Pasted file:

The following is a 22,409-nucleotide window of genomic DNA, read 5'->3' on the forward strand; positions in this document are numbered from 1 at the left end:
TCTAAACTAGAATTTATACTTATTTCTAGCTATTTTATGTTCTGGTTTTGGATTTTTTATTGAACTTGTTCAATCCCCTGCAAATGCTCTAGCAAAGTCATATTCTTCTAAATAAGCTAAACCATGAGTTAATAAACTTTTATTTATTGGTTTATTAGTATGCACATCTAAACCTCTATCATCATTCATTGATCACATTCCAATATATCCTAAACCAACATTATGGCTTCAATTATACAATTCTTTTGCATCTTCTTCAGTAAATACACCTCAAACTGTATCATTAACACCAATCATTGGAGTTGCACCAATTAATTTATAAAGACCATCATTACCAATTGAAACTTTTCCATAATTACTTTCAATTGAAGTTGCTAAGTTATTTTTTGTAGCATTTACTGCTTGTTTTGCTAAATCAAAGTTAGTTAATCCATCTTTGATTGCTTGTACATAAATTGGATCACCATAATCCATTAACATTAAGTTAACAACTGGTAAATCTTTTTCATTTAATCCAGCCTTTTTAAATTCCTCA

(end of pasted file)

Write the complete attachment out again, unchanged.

The following is a 22,409-nucleotide window of genomic DNA, read 5'->3' on the forward strand; positions in this document are numbered from 1 at the left end:
TCTAAACTAGAATTTATACTTATTTCTAGCTATTTTATGTTCTGGTTTTGGATTTTTTATTGAACTTGTTCAATCCCCTGCAAATGCTCTAGCAAAGTCATATTCTTCTAAATAAGCTAAACCATGAGTTAATAAACTTTTATTTATTGGTTTATTAGTATGCACATCTAAACCTCTATCATCATTCATTGATCACATTCCAATATATCCTAAACCAACATTATGGCTTCAATTATACAATTCTTTTGCATCTTCTTCAGTAAATACACCTCAAACTGTATCATTAACACCAATCATTGGAGTTGCACCAATTAATTTATAAAGACCATCATTACCAATTGAAACTTTTCCATAATTACTTTCAATTGAAGTTGCTAAGTTATTTTTTGTAGCATTTACTGCTTGTTTTGCTAAATCAAAGTTAGTTAATCCATCTTTGATTGCTTGTACATAAATTGGATCACCATAATCCATTAACATTAAGTTAACAACTGGTAAATCTTTTTCATTTAATCCAGCCTTTTTAAATTCCTCA